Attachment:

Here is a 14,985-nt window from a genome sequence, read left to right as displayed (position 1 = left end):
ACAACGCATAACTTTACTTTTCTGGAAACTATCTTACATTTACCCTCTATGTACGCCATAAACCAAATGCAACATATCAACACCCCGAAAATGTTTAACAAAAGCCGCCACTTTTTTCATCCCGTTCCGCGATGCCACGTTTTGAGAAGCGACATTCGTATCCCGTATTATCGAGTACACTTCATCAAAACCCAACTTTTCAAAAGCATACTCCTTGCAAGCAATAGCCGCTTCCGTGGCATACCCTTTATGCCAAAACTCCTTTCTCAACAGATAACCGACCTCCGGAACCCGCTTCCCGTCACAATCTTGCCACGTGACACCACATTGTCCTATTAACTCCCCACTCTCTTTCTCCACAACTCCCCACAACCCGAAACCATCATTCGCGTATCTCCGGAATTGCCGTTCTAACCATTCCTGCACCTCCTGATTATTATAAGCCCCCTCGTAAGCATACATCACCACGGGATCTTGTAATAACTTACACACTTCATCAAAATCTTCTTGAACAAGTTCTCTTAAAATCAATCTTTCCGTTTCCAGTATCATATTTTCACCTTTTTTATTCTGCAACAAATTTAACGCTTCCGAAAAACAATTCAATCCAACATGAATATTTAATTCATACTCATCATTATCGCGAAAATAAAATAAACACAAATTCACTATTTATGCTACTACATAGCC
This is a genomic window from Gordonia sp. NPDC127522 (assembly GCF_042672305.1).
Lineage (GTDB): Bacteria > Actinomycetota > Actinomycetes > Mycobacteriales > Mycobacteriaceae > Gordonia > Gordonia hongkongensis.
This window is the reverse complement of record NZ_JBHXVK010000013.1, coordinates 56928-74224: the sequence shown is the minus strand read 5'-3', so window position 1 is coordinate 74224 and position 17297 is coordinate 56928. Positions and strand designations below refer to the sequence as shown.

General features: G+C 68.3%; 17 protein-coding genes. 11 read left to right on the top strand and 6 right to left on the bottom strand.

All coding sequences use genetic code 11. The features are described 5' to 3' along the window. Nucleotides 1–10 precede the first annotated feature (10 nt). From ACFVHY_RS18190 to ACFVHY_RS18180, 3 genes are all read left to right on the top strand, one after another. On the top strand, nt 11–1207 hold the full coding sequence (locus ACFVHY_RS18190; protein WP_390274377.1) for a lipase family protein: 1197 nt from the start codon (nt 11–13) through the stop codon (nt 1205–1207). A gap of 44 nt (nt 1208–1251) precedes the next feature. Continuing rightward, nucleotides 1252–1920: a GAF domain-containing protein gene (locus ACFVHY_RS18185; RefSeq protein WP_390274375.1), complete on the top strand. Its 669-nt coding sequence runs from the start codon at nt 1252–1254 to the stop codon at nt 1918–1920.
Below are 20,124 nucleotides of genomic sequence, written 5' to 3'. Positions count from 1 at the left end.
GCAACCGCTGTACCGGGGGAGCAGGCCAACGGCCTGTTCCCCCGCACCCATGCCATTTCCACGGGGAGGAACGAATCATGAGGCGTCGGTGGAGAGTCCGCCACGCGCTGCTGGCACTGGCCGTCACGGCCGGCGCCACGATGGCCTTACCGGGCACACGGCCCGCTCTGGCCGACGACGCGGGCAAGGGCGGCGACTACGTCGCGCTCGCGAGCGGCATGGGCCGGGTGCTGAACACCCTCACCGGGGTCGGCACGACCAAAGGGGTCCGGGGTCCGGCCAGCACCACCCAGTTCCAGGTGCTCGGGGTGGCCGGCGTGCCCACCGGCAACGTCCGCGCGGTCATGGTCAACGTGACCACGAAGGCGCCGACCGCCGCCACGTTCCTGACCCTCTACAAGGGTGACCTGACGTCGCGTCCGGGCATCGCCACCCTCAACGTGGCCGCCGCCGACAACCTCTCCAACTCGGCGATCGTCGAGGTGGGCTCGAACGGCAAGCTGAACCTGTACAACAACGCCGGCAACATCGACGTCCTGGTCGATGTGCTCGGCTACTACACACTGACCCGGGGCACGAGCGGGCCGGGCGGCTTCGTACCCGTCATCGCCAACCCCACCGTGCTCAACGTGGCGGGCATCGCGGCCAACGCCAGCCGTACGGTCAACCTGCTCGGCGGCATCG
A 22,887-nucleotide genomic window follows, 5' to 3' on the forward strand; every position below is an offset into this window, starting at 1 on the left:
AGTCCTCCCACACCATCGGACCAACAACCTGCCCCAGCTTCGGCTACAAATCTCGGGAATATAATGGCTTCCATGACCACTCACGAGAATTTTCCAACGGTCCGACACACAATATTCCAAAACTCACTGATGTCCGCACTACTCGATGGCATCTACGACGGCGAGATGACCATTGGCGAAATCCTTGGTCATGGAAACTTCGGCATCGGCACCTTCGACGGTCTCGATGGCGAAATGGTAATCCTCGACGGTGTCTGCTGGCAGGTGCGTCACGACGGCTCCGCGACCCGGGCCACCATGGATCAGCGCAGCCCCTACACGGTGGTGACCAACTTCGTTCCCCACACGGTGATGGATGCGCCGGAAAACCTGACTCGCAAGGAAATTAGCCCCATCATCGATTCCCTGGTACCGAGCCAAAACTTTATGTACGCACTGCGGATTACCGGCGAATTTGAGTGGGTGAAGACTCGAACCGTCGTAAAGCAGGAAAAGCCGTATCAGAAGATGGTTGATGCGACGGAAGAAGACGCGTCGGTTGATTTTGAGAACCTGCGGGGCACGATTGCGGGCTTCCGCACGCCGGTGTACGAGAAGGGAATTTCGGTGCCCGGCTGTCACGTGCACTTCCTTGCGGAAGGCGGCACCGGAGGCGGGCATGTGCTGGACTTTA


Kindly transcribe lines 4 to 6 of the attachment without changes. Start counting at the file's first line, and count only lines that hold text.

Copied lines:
Lineage (GTDB): Bacteria > Actinomycetota > Actinomycetes > Mycobacteriales > Mycobacteriaceae > Gordonia > Gordonia hongkongensis.
This window is the reverse complement of record NZ_JBHXVK010000013.1, coordinates 56928-74224: the sequence shown is the minus strand read 5'-3', so window position 1 is coordinate 74224 and position 17297 is coordinate 56928. Positions and strand designations below refer to the sequence as shown.

General features: G+C 68.3%; 17 protein-coding genes. 11 read left to right on the top strand and 6 right to left on the bottom strand.